U.S. Pat. No. 4,358,652 Inventor: Darrell R. Kaarup. Issued: Nov. 9, 1982

A fluid heater apparatus for providing heated fluid on demand, the apparatus including at least two microwave heating units with coiled tubing disposed in the microwave field and connected to a valving and electrical system wherein heated fluid is supplied alternately from the units thus permitting one unit to heat fluid therein and the other to supply heated fluid therefrom and thereby supply a continuous flow of heated fluid and yet providing no storage facilities for holding heated fluid other than the coiled tubing in the microwave field.

U.S. Pat. No. 6,064,047 Inventor: Daniel R. Izzo Issued: May 16, 2000

A Microwave Hot Water Boiler Heating System includes a water tank with a water boiler circulator and a water refill valve and a water drain valve and a cooled water pipe that comes from the steam cooling chamber. A vacuum pump is employed to depressurize the boiler tank and vacuum pump the steam that is produced by the heated water that was heated by the microwaves coming directly from the magnetron maser. Vacuum pumping the steam from the microwave boiler heating area prevents the pressurization of steam that would damage the machine's magnetron maser. The vacuum pump also will, by its force, draw in air from the boiler tank's air inlet/overflow valve and by its force contain and compress the steam inside of the machine's steam chamber. Both, the water boiler tank and the steam chamber shall have a closed loop of coiled piping that will transfer heat to a room radiator heat exchanger. The closed loop of piping shall be filled with circulating water that is circulated by a circulator pump. Inside of the steam chamber shall be pressure reducing valves that allow for the release of either cooled water or steam. The machine's microwave emitting magnetron maser will operate upon command by a room air temperature sensor/thermostat.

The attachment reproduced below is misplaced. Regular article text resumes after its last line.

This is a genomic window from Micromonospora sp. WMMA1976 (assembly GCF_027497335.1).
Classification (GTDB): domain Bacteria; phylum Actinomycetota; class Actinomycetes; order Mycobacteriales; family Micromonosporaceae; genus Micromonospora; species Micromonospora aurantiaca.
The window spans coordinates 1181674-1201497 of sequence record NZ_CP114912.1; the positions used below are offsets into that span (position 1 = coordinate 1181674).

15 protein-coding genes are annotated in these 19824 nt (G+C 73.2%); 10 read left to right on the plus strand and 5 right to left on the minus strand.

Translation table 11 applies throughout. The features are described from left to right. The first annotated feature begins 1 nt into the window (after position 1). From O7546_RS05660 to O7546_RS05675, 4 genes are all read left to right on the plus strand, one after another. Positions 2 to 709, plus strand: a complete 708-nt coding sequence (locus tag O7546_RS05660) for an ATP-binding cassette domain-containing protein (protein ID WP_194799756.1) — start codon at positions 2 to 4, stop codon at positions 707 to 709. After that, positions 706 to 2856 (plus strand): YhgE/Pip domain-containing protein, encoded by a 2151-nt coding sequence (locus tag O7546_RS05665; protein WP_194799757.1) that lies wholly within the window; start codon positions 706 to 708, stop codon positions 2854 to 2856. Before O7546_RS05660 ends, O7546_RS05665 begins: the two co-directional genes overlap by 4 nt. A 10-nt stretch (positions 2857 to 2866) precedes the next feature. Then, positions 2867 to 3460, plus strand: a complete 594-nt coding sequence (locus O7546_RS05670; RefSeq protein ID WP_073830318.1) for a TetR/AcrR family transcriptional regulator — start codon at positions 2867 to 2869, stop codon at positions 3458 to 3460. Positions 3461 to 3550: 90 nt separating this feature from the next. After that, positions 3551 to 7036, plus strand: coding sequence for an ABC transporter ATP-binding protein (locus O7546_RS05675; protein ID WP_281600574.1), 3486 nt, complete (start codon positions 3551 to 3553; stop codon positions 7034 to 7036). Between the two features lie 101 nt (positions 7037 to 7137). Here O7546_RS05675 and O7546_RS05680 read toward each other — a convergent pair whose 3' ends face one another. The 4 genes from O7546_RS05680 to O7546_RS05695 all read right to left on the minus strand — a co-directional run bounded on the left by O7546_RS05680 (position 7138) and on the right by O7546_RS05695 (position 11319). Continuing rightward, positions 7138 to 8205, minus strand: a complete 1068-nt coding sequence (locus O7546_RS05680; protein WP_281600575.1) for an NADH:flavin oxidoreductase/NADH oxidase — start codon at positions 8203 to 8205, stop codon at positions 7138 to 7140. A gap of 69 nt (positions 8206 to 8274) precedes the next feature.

International Patent Number DE3139268 Inventor: Gerhard Reinke Issued: Apr. 21, 1983

The device comprises a high-frequency generator, for example a magnetron, which is associated with a resonance chamber which is surrounded by a jacket of a mixture of organic and inorganic substances. In the jacket, a pipe is arranged as a heating coil for a liquid flowing through. The jacket mixture consisting of natural rubber, carbon black and a small proportion of ground rock is intermittently heated by the microwaves and releases the heat to the liquid in the pipe. The jacket mixture functioning as a transfer medium responds in a most surprising way to the microwaves, can be heated rapidly, has a conspicuously long afterheating time and, as a heat exchanger, possesses particularly advantageous properties. The use as a heating oven in heating installations may be mentioned as a preferred field of application.

International Patent Number EP0351300 Inventor: Jean-Claude Deronzier Issued: Jan. 17, 1990